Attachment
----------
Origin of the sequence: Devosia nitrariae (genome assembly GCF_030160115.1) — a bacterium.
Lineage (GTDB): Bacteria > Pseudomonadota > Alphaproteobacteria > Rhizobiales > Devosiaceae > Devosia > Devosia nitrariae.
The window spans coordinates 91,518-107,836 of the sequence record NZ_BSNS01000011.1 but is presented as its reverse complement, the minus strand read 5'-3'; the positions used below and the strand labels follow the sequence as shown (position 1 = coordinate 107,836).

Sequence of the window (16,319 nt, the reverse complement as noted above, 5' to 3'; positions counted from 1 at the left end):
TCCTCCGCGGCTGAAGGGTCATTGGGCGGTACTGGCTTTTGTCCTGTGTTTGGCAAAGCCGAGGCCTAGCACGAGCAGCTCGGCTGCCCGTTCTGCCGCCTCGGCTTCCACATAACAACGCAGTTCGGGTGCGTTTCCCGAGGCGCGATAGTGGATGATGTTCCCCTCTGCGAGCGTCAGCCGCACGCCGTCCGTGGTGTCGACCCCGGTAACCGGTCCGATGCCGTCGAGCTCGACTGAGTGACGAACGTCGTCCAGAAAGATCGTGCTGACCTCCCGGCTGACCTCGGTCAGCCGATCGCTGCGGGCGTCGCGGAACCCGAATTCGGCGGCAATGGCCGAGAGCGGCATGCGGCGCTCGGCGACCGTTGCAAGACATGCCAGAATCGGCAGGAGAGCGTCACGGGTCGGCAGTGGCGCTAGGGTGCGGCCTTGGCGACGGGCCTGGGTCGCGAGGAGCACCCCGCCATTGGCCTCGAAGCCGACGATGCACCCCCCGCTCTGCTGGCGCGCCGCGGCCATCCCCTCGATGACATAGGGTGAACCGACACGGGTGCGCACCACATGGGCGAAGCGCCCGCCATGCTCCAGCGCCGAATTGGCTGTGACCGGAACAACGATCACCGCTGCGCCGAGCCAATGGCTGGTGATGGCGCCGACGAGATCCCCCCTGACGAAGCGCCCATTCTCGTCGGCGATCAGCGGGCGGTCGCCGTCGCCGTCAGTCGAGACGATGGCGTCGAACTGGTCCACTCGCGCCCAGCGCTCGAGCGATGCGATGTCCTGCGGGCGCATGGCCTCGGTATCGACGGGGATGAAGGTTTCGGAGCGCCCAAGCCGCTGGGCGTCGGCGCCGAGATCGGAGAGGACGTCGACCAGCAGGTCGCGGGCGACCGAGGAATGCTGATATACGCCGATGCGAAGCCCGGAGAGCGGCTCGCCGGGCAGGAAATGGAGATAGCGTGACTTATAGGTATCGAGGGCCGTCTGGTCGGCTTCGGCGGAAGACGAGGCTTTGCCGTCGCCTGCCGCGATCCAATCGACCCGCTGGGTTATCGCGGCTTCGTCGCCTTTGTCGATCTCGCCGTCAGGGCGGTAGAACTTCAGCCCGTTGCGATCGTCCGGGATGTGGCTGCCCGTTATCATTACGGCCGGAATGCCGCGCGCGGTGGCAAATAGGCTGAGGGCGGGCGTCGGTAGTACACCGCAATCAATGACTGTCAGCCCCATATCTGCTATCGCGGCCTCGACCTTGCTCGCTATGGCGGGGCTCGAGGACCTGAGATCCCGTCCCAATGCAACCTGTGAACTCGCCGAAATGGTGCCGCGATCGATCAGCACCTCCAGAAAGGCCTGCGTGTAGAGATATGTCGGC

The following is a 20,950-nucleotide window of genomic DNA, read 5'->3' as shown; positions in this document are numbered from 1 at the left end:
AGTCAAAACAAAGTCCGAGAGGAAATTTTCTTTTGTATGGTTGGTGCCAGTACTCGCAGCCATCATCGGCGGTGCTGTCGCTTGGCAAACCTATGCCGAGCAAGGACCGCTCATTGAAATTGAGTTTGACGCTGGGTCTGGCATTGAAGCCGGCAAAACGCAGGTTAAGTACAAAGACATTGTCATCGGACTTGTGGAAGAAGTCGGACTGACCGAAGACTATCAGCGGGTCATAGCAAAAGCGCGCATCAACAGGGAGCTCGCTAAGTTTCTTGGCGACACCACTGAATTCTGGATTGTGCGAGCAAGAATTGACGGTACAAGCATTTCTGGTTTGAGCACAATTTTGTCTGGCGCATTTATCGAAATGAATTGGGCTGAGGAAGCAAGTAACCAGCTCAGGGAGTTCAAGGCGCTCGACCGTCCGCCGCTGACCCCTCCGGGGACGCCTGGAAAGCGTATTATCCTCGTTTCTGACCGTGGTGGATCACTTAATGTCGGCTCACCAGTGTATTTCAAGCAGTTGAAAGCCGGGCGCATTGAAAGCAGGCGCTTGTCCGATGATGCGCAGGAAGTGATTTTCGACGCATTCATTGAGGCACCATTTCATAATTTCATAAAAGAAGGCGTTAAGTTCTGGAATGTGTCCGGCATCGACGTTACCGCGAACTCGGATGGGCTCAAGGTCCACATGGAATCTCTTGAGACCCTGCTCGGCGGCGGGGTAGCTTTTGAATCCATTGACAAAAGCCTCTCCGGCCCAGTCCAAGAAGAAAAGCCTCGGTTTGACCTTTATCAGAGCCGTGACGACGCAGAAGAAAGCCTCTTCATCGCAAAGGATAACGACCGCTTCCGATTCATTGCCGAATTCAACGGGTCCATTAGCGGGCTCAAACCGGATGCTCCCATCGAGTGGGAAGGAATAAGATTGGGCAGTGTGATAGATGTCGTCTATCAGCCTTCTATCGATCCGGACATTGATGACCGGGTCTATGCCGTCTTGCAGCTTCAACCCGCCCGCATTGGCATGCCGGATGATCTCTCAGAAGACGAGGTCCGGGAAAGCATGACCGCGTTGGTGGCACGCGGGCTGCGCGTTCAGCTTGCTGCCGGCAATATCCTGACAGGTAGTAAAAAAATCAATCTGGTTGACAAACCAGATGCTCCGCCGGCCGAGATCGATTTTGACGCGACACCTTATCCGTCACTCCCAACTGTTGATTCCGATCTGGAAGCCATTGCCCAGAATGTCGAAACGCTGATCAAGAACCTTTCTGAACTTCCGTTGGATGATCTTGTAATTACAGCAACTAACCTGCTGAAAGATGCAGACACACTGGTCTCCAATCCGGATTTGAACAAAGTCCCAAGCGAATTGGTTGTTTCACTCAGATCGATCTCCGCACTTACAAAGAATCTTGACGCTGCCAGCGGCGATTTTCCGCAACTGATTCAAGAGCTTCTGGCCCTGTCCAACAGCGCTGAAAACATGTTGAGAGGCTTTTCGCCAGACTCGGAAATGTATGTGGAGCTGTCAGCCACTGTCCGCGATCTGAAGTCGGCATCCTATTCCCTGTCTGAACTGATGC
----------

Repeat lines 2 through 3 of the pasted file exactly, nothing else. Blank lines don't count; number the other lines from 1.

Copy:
Lineage (GTDB): Bacteria > Pseudomonadota > Alphaproteobacteria > Rhizobiales > Devosiaceae > Devosia > Devosia nitrariae.
The window spans coordinates 91,518-107,836 of the sequence record NZ_BSNS01000011.1 but is presented as its reverse complement, the minus strand read 5'-3'; the positions used below and the strand labels follow the sequence as shown (position 1 = coordinate 107,836).